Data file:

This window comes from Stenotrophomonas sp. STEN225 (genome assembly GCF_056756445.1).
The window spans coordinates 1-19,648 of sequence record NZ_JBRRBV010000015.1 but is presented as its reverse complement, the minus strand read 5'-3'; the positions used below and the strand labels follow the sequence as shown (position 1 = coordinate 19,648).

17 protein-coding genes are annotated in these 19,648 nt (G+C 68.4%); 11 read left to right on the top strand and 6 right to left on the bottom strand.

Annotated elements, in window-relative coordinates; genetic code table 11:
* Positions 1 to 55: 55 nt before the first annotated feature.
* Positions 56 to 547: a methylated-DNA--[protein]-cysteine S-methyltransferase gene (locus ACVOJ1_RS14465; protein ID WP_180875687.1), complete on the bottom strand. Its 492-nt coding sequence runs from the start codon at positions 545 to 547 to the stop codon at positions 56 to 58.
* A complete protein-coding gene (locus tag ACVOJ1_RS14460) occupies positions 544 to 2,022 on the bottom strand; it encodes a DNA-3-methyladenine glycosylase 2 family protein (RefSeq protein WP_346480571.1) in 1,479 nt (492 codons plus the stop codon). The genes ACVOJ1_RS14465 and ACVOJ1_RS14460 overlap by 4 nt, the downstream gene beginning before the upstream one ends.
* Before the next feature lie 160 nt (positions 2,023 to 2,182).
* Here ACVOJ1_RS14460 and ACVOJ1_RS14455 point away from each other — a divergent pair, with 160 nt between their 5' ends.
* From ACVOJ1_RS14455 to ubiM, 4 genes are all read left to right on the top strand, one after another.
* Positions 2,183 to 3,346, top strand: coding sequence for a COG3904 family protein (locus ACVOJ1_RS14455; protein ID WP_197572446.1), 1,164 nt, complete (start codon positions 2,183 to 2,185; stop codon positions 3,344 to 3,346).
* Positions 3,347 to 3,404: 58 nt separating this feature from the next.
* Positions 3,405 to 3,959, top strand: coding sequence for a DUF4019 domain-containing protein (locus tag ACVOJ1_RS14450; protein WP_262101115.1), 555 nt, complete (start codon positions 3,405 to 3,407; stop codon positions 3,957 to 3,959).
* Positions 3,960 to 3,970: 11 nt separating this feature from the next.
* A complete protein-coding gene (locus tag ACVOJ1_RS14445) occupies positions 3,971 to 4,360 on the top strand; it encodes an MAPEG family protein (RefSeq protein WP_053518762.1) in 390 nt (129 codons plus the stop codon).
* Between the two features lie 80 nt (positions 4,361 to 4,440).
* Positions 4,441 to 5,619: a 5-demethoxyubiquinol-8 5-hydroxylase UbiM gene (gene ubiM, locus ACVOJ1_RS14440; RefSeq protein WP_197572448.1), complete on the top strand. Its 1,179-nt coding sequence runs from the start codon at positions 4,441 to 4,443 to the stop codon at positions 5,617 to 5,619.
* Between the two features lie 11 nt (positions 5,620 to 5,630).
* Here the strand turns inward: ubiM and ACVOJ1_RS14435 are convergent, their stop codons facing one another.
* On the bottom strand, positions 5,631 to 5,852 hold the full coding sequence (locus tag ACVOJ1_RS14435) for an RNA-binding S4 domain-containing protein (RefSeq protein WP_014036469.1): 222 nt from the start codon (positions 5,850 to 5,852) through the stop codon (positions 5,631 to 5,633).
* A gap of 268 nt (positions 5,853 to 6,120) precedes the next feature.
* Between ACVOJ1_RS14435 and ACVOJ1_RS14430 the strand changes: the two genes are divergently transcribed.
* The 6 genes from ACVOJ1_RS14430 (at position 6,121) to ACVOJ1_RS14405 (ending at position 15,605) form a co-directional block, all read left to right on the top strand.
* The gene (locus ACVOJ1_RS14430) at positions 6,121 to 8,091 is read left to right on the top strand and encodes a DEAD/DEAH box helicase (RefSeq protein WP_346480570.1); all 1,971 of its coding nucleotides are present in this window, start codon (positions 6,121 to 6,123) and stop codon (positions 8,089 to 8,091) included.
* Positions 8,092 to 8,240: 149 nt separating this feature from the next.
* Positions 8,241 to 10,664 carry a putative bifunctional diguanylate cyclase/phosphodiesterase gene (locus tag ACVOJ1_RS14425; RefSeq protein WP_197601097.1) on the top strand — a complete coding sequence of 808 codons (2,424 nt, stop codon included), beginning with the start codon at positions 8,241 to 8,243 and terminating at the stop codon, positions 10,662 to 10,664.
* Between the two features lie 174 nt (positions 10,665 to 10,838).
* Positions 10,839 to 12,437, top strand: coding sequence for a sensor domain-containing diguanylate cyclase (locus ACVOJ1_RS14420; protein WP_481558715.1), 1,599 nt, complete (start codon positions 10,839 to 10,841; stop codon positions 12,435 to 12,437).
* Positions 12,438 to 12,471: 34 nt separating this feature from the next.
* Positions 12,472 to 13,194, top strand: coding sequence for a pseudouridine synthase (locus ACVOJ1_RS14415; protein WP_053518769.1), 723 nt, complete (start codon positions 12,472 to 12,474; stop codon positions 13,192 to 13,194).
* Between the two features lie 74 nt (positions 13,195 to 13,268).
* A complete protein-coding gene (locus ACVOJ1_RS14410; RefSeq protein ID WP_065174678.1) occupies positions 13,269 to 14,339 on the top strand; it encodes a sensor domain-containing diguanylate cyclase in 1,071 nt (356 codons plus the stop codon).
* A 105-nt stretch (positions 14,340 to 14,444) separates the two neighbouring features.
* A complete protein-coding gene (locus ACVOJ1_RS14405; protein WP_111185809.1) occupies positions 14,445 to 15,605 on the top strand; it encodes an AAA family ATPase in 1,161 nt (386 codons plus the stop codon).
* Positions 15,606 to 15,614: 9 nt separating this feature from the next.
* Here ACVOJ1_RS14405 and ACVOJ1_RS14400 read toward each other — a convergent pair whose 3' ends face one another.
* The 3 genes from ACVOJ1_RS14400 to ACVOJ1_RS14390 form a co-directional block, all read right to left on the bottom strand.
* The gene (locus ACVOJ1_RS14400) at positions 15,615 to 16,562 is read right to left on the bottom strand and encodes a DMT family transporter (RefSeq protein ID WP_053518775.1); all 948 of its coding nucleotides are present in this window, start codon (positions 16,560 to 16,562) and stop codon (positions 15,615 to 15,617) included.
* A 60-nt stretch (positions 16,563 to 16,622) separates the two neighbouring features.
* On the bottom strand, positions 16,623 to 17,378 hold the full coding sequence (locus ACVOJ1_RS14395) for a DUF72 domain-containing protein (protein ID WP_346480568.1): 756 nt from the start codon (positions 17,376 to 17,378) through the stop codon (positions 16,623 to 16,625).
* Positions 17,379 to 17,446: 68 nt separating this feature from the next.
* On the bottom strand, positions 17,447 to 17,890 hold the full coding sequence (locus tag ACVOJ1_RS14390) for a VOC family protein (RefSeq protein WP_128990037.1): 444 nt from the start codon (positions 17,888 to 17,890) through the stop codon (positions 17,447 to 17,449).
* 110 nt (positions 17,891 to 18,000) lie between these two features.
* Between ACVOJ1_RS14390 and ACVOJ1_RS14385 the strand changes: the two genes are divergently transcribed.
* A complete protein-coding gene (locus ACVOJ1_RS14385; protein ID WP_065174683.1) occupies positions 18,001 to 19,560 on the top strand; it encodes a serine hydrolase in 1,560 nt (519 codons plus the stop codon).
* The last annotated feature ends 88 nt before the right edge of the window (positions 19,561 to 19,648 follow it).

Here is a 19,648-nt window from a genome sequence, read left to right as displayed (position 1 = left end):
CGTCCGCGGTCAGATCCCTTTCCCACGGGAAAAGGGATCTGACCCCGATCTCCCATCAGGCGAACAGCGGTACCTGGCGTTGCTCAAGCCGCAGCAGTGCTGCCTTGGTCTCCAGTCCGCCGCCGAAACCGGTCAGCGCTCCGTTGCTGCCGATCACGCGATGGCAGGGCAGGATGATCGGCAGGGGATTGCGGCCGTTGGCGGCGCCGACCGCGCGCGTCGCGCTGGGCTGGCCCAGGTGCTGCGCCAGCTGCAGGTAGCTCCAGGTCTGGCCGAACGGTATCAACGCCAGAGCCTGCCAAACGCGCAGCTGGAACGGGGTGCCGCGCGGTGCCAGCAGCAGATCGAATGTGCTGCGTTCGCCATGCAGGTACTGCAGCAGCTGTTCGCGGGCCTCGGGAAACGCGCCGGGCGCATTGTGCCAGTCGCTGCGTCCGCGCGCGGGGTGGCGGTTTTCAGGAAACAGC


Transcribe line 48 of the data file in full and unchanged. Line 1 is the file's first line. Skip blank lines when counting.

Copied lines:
CGTCCGCGGTCAGATCCCTTTCCCACGGGAAAAGGGATCTGACCCCGATCTCCCATCAGGCGAACAGCGGTACCTGGCGTTGCTCAAGCCGCAGCAGTGCTGCCTTGGTCTCCAGTCCGCCGCCGAAACCGGTCAGCGCTCCGTTGCTGCCGATCACGCGATGGCAGGGCAGGATGATCGGCAGGGGATTGCGGCCGTTGGCGGCGCCGACCGCGCGCGTCGCGCTGGGCTGGCCCAGGTGCTGCGCCAGCTGCAGGTAGCTCCAGGTCTGGCCGAACGGTATCAACGCCAGAGCCTGCCAAACGCGCAGCTGGAACGGGGTGCCGCGCGGTGCCAGCAGCAGATCGAATGTGCTGCGTTCGCCATGCAGGTACTGCAGCAGCTGTTCGCGGGCCTCGGGAAACGCGCCGGGCGCATTGTGCCAGTCGCTGCGTCCGCGCGCGGGGTGGCGGTTTTCAGGAAACAGC